Not only is this toxic masculinity at its finest, it’s also bloody difficult to spot, because it’s insidious and creeping. To make it worse, these unhealthy relationships often start in a whirl of romantic passion, so you’re left thinking: ‘but this person was so great to me—surely I’m imagining this?’ Gaslighters, as a rule, are charming. They’re often good looking, and charismatic, and completely oblivious to the noxiousness of their own behaviour.

Fortunately, with Love Island being televised, it’s much clearer that Adam is indeed trash. But for those of us who don’t have the privilege of round the clock camera crews, a simple bit of advice. If you’ve got a stage where you seriously wonder if you’re being gaslit: you probably are. Please, please, get out. This can so easily spiral into serious emotional abuse. I know too many women—strong, clever, beautiful women—who have been reduced a shell by this sort of behaviour. Compile some screenshots. Share them with loved ones. You are not alone. You are not insane.

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Credit: Buzzfeed

Lesson 3: Being a ‘nice guy’ doesn’t make you the ‘right guy’

Now let’s swing to the other end of the toxic masculinity pendulum. The nice guy. The spiritual guy. Lord forgive me, but I’ve fallen for this one before. Bad boys might be horrendous, but as least they’re obvious about it.

Let’s lay it down: virtually every single man I have ever met who makes a visible point of highlighting his own ‘niceness’ has had more than a hint of the ‘tremendous shit’ about him.

Seriously, this is just not something that genuinely kind people do. Kindness is always visible without overt reference. It announces itself quietly, as does true spirituality, arriving with a soft, unflappable aura of general loveliness. It’s just obvious. Decency is like… sticky toffee pudding. Not much too look at, but by god, you know it when you smell it.

And we’ve had two notable cases of nice-guy syndrome in the villa, albeit expressed quite differently. Presenting the defendants: Eyal and Alex. Whether you agree with me or not, I offer two pieces of evidence:

Alex: ‘I was ready to treat Ellie like a princess and she’s thrown it in my face’.

Eyal: ‘I didn’t expect everything I’d worked towards to be thrown in my face’.

Sorry: nope. I had so much material for this segment, but really it boils down to the above. WTF? I’m sorry, but you virtually never hear women saying this sort of shit. And I’m not here for it. Women are not coinstars. You cannot shove pennies of niceness into us and expect to get a paper bill of adoration (or for us to ‘do bits’) in return.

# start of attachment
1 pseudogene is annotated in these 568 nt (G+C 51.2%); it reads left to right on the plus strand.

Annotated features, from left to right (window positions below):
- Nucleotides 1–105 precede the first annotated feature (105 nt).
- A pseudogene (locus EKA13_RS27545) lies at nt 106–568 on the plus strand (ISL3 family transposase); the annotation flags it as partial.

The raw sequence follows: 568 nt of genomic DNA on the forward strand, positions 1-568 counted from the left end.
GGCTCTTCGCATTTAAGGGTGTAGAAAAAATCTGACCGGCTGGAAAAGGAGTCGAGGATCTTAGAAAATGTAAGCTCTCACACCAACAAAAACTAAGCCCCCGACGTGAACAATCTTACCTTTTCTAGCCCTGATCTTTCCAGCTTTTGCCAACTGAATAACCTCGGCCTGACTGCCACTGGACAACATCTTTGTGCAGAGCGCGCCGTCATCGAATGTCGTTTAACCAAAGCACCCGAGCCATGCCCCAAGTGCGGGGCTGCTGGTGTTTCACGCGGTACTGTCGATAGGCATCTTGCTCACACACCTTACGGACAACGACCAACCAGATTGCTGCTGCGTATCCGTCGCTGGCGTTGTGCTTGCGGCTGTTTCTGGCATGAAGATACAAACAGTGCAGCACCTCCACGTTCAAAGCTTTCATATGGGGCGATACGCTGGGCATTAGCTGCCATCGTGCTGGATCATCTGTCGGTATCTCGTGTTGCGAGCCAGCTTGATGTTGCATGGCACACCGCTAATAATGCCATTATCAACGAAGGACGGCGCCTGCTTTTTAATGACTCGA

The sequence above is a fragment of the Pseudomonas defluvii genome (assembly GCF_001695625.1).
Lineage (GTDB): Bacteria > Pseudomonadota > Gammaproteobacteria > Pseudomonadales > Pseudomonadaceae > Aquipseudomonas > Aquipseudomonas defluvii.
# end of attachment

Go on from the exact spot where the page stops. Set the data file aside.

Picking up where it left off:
Where does this attitude come from? Maybe it’s the flip side of the bad boy problem. Are we inadvertently teaching our boys that some men are so awful to women, the act of being ‘nice’ merits romantic affection? This is a gross disservice to all genders, if true.

Because let’s be clear: having nice-guy syndrome doesn’t make you a bad person. I don’t seriously dislike Alex; I think he’s probably well intentioned and quite sweet in his bumbling way. And yes, being rejected is hard. (I do think Eyal is a toe, soz). But it can make you dangerous. My stomach dropped when I saw Alex’s reaction to Ellie parring him off.

Rejection can make your chin tremble with impending tears but it shouldn’t make your nostrils flare with rage.

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Credit: Love Island Twitter

TLDR: 3 lessons from the men of Love Island.

  • When somebody shows you who they are, believe them the first time. A bad-boy dickhead will always be a dickhead, and you really don’t deserve it.
  • When your partner makes you feel crazy, walk away. (Unless you are Beyonce, crazy in love, in which case, proceed.)
  • Nice guy ≠good guy. Approach with caution.

So there we have it: my three lessons on love from the villa. You may think be thinking: ‘this is a mental heath blog, what are you blathering on about?’ but I know categorically how ignoring these lessons can lead to the detriment of your mental health. Romantic love won’t fix your mental health, but by God it can destroy it.

And this is never truer than when some poisonous gender fuckery is at play. (I’m aware this is all very binary man/woman, by the way; that’s simple because I’m limiting this to the villa. I know it’s more complex.) Learning to recognise toxic masculinity and react appropriately is vital for your self-preservation. It’s the curly-haired hippy with a nasty streak when you don’t play ball with his chakras. It’s the gorgeous, dead-behind-the-eyes lothario. It’s the well-spoken Doctor whose nostrils twitch with anger when yet another girl fails to fancy him.

And it’s complicated, because these same men can be kind and funny and good. Silly and soft, sweet and shy, charming and charismatic and side-splittingly funny. We all exist on a spectrum, and we are all products of our society.

You might think this is just 1500 words of me ranting about the opposite sex, but it’s not. I certainly have my Angry Feminist™ badge, but I adore the opposite sex; I am fortunate to be surrounded by brilliant, decent men, so there’s no reason for me not to. The reason I want to call this shit out is because it benefits all of us to identify and cull these sorts of behaviours. We all stand to benefit from living and loving in a world without toxic masculinity.